Streams

Winter Storm Loses Steam, but Still Threatens Coast

Wednesday, March 06, 2013

The nor’easter, which dumped nearly a foot of snow on Chicago and prompted voluntary evacuations in some Sandy-damaged communities in New York and New Jersey, could still cause flooding in low lying areas in the region as it moves into New England.

The storm is still expected to bring a wintry mix of rain, wind and snow to the area – about an inch in New York City. As much as 3 inches could fall by Friday morning, while parts of Northern New Jersey can see as much as 4 inches by tomorrow.

In Connecticut, the storm is expected to bring as much as 7 inches of snow. The shoreline is under a coastal flood advisory, with high tides expected to be 2 to 3 feet above normal, according to the National Weather Service.

Pounding surf broke through a temporary dune in the Jersey shore town of Mantoloking and sent floodwaters onto the highway. Low-lying areas along the New Jersey coastline reported rising waters by Wednesday afternoon. A flood advisory remains in effect until 9 a.m. Friday.

“We've gotten several reports of coastal flooding along our entire coastline. Winds have gusted over 50 mph in some spots, even a few wind gusts over 60 mph as well,” said National Weather Service meteorologist Mitchell Gaines. “So our coastal communities have had a rough day.”

In New Jersey, Long Beach Township officials asked residents of the Holgate and Brant Beach neighborhoods to evacuate. Brick, Toms River, Manasquan and Brielle have also asked for voluntary evacuations from their towns.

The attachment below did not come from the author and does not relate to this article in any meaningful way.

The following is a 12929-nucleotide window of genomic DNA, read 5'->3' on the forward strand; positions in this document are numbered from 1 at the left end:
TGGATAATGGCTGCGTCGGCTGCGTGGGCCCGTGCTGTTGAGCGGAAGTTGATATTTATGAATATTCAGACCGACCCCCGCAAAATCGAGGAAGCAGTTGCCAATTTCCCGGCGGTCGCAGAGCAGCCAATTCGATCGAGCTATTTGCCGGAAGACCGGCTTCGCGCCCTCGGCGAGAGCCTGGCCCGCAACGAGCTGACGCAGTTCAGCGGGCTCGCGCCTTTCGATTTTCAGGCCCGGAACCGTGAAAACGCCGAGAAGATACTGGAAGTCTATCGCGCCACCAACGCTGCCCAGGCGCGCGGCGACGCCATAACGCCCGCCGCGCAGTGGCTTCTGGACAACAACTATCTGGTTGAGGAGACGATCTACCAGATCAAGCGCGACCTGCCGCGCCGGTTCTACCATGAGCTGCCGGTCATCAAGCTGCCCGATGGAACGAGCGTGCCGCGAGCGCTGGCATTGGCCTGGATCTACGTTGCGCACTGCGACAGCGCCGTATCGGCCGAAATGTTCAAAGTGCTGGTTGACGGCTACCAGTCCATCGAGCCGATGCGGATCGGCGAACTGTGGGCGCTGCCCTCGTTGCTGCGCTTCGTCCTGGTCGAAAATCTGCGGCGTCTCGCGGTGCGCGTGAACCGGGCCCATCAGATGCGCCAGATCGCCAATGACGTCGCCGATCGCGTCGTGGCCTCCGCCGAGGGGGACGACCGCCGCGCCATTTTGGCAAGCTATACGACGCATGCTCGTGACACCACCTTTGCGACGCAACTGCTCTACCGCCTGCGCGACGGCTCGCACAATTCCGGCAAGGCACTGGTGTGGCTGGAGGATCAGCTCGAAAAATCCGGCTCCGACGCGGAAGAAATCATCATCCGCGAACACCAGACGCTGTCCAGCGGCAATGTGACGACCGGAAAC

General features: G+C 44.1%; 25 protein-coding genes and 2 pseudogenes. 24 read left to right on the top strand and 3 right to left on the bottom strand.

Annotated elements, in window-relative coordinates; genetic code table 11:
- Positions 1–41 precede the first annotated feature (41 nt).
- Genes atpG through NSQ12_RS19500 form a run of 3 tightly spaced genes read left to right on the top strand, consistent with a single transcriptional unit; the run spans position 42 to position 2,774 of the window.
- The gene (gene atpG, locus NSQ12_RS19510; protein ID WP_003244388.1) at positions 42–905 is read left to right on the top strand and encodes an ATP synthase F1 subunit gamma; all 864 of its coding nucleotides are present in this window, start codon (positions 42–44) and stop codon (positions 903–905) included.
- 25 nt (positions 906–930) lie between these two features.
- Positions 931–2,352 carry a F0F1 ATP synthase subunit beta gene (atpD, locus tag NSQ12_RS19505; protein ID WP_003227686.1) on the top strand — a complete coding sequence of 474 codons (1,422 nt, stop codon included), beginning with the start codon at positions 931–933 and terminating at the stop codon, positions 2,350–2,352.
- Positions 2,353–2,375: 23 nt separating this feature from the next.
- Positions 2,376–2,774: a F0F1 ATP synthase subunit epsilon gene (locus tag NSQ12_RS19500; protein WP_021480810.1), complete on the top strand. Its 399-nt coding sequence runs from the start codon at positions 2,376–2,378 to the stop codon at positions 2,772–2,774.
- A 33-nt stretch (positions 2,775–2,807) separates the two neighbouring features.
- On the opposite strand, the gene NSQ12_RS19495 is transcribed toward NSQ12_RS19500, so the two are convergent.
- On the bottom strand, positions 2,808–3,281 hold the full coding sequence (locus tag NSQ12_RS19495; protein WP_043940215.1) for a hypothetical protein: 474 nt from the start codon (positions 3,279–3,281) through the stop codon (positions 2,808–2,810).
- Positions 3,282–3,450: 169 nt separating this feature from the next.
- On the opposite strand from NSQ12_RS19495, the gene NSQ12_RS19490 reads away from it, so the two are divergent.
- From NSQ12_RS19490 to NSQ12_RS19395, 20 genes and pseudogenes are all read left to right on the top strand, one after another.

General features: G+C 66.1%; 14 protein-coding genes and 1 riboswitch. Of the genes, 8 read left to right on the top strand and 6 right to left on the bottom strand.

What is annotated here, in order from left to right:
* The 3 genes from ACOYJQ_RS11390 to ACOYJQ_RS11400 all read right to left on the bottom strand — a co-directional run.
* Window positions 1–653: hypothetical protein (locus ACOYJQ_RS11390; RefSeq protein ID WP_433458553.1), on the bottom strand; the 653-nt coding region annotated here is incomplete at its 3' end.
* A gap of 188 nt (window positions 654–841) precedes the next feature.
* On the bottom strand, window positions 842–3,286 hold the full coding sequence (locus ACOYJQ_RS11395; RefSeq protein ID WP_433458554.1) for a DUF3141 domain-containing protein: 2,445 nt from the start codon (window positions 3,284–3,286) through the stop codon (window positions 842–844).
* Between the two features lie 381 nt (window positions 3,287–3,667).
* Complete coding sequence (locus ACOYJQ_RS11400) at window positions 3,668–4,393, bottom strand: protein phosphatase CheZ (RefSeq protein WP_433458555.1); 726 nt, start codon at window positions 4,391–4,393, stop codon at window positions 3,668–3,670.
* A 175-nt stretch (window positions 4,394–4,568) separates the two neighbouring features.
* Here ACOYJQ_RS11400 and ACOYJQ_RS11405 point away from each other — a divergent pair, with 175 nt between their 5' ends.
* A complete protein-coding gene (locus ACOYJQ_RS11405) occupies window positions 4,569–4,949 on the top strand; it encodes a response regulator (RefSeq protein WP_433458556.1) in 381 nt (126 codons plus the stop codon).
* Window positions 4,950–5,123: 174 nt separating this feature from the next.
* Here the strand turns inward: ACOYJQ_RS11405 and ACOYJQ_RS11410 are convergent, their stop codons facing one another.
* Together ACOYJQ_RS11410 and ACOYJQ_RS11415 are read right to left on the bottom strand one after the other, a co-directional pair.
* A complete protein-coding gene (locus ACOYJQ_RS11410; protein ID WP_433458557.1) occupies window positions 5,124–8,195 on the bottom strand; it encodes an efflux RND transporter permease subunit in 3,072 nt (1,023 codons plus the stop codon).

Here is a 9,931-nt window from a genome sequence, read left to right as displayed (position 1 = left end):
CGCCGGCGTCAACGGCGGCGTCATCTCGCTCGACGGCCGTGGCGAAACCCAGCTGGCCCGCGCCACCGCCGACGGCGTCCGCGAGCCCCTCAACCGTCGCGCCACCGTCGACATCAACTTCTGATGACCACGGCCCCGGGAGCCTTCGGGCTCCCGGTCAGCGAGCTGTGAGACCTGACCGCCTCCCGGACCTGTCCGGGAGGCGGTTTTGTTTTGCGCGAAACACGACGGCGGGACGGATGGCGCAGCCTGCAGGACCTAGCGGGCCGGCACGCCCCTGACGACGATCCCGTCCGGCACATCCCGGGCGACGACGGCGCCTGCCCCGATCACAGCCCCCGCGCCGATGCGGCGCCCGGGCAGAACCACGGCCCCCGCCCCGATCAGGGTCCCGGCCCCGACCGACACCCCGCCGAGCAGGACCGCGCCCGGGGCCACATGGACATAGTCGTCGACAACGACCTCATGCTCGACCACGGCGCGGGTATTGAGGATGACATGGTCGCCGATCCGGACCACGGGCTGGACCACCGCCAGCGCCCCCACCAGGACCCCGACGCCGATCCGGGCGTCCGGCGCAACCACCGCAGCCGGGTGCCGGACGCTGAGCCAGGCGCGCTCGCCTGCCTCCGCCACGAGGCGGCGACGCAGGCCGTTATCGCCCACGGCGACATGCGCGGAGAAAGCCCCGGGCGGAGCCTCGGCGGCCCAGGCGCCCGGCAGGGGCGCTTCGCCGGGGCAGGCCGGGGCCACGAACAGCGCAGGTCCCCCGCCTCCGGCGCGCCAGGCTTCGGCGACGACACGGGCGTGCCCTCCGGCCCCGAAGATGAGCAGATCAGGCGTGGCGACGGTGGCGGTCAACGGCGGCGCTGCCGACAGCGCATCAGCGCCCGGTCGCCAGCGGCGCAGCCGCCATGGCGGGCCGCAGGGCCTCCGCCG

The storm was expected to bring heavy rain that was to turn to snow around 8 p.m. Wednesday in the New York metro area, but the precipitation failed to materialize overnight.

New York City Sanitation Commissioner John Doherty said Wednesday snow plows and salt spreaders were standing by if needed.

“That's when we'll probably have a full force ready on the salt spreaders to address the roadways at that time,” Doherty said.

On Long Island, communities recovering from Sandy could see more flooding.

Joey Picca, also a meteorologist with the National Weather Service, said strong winds could bring water levels about three to four feet above where they would be normally.

“With the breaking waves on top of it … New York City could face some issues with coastal flooding,” Picca said.

Picca said there might be some isolated pockets with power outage issues, but widespread damage to tree limbs and power lines is not expected.

Tom Lisi and the Associated Press contributed reporting

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